- Researchers use decades of measurements of soil and clouds
- Earthshine is the light reflected from Earth to illuminate the surface of the Moon.
- This allows the team to see how much solar radiation is reflected off Earth.
- He found a marked drop in the Earth’s reflected light in his measurements.
- This means more solar radiation is penetrating the Earth and can warm the air.
A new study warns that Earth is shrinking because warmer oceans are causing less luminous clouds to reflect sunlight into space, trapping more energy in our planet.
Decades of measurements of Earth’s brightness – the light reflected from Earth that illuminates the surface of the Moon – allowed the team at the New Jersey Institute of Technology to get a better picture of the effects of climate change.
They also used satellite measurements to find that ‘a significant drop in Earth’s reflectivity’, or albedo, has occurred over the past two decades.
According to researchers, Earth is now reflecting about half a watt less light per square meter than it was 20 years ago.
The team said that half the drop in light occurred over the past three years, after 17 years of flat albedo, mainly due to low clouds over the Pacific Ocean.
Scientists had hoped that a warmer Earth caused by climate change would create more clouds, and a higher albedo to reduce warming, but the opposite appears to be happening, which could accelerate climate change. Is.
A study warns that Earth is shrinking because warmer oceans are causing less luminous clouds to reflect sunlight into space, trapping more energy in our planet.
Decades of measurement of Earth’s luminosity (the blue dot) – the light reflected from Earth that illuminates the Moon’s surface – allowed the New Jersey Institute of Technology team to get a better picture of the effects of climate change
What is Albedo?
Albedo is a measure of the reflectance of solar radiation from Earth.
It is taken on a scale of zero to one, where one is white and zero is black.
A black body absorbs all incident radiation, and this includes things like water, crops, and forests.
At the other end of the scale, a white body reflects solar radiation into space, including snow and clouds.
Albedo is important in climatology, astronomy and environmental management.
Earth’s average albedo is 30 to 35 percent, which fluctuates depending on the level of the Sun’s activity.
It can also vary widely at the local level depending on the cloud cover.
Climate change is causing some atmospheric changes, reducing cloud cover in some areas and reducing albedo.
This means that more of the Sun’s energy is penetrating the Earth and as a result the oceans can warm and exceed the higher average global temperature.
If it does, it will act faster and make climate change worse.
The team found that Earth’s reflectivity had decreased by about 0.5 percent over the past three years—which now reflects 29.5 percent of all sunlight.
“The albedo drop was a surprise to us when we analyzed the data for the past three years after 17 years of nearly flat albedo,” said lead author Philippe Goode.
He was referring to Earthshine data from 1998 to 2017 gathered by the Big Bear Solar Observatory in Southern California.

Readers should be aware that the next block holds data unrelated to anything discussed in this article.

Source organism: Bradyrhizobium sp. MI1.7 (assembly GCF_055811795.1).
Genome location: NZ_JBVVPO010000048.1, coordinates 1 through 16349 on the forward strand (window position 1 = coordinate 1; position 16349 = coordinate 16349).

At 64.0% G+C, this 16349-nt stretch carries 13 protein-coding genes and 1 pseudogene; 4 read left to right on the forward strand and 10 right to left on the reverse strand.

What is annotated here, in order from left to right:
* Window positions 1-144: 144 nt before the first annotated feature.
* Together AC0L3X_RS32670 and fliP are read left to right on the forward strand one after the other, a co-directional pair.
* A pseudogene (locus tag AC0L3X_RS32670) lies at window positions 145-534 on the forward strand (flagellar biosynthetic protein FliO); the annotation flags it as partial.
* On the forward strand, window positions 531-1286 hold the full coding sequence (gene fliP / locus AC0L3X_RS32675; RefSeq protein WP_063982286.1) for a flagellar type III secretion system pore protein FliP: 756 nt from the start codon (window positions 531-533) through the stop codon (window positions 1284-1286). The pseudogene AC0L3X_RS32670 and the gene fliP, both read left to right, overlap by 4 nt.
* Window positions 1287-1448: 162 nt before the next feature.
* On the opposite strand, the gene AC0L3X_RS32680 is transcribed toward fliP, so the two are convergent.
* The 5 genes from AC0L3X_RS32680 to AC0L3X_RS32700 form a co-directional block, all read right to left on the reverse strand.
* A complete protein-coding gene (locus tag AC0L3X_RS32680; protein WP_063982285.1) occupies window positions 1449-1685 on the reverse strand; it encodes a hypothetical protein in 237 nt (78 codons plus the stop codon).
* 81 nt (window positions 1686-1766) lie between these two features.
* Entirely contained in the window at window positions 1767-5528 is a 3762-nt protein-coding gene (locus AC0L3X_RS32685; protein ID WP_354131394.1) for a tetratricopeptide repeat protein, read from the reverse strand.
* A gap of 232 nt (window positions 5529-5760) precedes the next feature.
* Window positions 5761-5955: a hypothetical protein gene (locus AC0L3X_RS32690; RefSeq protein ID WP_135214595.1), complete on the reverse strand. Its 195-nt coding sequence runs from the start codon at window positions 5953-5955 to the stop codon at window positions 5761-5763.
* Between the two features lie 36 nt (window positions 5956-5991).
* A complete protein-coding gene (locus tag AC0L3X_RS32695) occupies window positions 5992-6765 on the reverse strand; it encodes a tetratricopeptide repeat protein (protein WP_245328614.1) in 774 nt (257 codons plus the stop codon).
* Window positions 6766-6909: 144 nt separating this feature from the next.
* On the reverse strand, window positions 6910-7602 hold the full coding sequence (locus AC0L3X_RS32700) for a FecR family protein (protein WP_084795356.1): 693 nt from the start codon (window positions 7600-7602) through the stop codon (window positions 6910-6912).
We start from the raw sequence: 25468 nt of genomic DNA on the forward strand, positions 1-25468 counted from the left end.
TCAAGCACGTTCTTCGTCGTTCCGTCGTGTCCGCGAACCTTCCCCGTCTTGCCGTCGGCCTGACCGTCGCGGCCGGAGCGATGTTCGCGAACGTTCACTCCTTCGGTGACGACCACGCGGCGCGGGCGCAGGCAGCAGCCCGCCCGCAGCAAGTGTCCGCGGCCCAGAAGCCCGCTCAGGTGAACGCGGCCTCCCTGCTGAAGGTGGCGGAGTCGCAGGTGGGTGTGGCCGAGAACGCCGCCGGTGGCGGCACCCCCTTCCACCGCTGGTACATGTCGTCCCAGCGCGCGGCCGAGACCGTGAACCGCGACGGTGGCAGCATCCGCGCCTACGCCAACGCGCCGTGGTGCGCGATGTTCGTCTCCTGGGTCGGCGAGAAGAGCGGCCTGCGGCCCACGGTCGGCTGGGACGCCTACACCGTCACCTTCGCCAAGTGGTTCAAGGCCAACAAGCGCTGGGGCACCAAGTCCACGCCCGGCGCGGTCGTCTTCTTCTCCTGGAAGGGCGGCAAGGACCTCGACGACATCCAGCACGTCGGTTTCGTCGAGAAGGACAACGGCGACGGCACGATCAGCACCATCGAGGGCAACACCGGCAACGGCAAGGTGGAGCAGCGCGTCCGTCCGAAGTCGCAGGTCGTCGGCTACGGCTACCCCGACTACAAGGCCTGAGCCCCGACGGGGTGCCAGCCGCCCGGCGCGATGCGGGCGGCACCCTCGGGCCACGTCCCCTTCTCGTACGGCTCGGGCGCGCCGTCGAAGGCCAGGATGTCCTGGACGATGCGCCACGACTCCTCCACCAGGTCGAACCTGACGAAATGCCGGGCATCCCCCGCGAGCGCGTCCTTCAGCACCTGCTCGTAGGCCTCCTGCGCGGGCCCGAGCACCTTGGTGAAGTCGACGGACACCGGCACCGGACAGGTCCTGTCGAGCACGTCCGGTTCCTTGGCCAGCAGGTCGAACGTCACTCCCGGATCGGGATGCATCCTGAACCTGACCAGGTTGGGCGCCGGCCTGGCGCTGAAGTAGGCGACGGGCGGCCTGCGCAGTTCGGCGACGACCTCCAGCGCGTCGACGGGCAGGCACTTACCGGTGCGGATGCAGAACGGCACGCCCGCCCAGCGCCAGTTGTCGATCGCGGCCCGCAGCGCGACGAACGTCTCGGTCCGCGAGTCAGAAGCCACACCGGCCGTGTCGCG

When the latest data was added in previous years, the dimming trend became apparent to the team.
Two things affect the net sunlight reaching Earth: the Sun’s luminosity and the planet’s reflectivity.
The changes in Earth’s albedo observed by the researchers were not related to periodic changes in the Sun’s brightness, meaning that changes in Earth’s reflectivity are caused by something on Earth.
When other observations looked for obvious changes that could result in this change in albedo, the team turned to NASA satellites.
Satellite measurements carried out as part of NASA’s Clouds and Earth’s Radiant Energy System (CERES) project revealed a lack of bright, reflective low-lying clouds over the eastern Pacific Ocean in recent years.
This is the same area, off the western coasts of North and South America, where sea surface temperatures have increased.
This increase is due to a reversal of a climate condition called the Pacific Decadal Oscillation, with a possible connection to global climate change.
Earth’s turbidity can also be seen in terms of how much solar energy is being captured by Earth’s climate system.
He said that once this significant additional solar energy gets into Earth’s atmosphere and oceans, it could contribute to global warming, as the excess sunlight in the form of total human-caused climate change over the past two decades. The magnitude is the same.
This matches the findings of a NASA study published in June, which found that Earth’s energy imbalance had doubled from 2005 to 2019.
This means more energy is being absorbed from the Sun than is reflected back into space, throwing Earth’s energy ‘out of balance’ and heating the planet.
Researchers say that the Earth’s positive energy imbalance is due to increasing atmospheric pollution in the form of greenhouse gases such as carbon dioxide (CO2), methane (CH4) and ozone (O3).
The team said half the drop in light occurred over the past three years, after 17 years of flat albedo – mainly due to low clouds over the Pacific Ocean.
These pollutants block the Earth’s heat from being released into space, increase the absorption of sunlight and trap heat within the atmosphere.
Until the rate of warming slows down, more changes in the climate should be expected than are already happening, experts have warned.
“It’s actually quite worrying,” said Edward Schwetterman, a planetary scientist at the University of California at Riverside who was not involved in the new study.
For some time, many scientists had hoped that a warmer Earth might have more clouds and higher albedo, which then…